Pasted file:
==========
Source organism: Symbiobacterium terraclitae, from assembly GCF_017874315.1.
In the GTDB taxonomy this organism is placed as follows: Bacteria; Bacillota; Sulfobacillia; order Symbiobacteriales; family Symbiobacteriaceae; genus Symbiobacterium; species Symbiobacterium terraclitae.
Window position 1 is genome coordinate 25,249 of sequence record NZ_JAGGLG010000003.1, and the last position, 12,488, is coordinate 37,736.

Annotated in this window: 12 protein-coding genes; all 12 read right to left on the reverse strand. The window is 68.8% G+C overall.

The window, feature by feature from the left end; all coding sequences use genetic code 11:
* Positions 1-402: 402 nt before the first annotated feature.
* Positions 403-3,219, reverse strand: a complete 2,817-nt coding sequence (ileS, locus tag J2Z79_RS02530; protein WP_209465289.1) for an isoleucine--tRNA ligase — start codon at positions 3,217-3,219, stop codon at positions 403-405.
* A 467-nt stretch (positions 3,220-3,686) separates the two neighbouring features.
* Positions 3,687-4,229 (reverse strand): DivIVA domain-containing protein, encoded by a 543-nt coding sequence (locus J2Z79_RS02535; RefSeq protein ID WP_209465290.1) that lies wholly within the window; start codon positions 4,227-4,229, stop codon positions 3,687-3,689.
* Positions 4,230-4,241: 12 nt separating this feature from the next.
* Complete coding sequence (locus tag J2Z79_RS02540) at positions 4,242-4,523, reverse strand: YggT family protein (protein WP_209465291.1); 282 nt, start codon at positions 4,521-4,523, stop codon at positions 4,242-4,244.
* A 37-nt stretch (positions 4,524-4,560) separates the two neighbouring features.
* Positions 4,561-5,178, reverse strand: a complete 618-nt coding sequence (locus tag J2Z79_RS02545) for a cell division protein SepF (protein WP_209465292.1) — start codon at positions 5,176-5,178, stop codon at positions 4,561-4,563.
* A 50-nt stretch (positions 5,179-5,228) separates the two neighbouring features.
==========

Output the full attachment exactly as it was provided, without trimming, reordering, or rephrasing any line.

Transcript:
Source organism: Symbiobacterium terraclitae, from assembly GCF_017874315.1.
In the GTDB taxonomy this organism is placed as follows: Bacteria; Bacillota; Sulfobacillia; order Symbiobacteriales; family Symbiobacteriaceae; genus Symbiobacterium; species Symbiobacterium terraclitae.
Window position 1 is genome coordinate 25,249 of sequence record NZ_JAGGLG010000003.1, and the last position, 12,488, is coordinate 37,736.

Annotated in this window: 12 protein-coding genes; all 12 read right to left on the reverse strand. The window is 68.8% G+C overall.

The window, feature by feature from the left end; all coding sequences use genetic code 11:
* Positions 1-402: 402 nt before the first annotated feature.
* Positions 403-3,219, reverse strand: a complete 2,817-nt coding sequence (ileS, locus tag J2Z79_RS02530; protein WP_209465289.1) for an isoleucine--tRNA ligase — start codon at positions 3,217-3,219, stop codon at positions 403-405.
* A 467-nt stretch (positions 3,220-3,686) separates the two neighbouring features.
* Positions 3,687-4,229 (reverse strand): DivIVA domain-containing protein, encoded by a 543-nt coding sequence (locus J2Z79_RS02535; RefSeq protein ID WP_209465290.1) that lies wholly within the window; start codon positions 4,227-4,229, stop codon positions 3,687-3,689.
* Positions 4,230-4,241: 12 nt separating this feature from the next.
* Complete coding sequence (locus tag J2Z79_RS02540) at positions 4,242-4,523, reverse strand: YggT family protein (protein WP_209465291.1); 282 nt, start codon at positions 4,521-4,523, stop codon at positions 4,242-4,244.
* A 37-nt stretch (positions 4,524-4,560) separates the two neighbouring features.
* Positions 4,561-5,178, reverse strand: a complete 618-nt coding sequence (locus tag J2Z79_RS02545) for a cell division protein SepF (protein WP_209465292.1) — start codon at positions 5,176-5,178, stop codon at positions 4,561-4,563.
* A 50-nt stretch (positions 5,179-5,228) separates the two neighbouring features.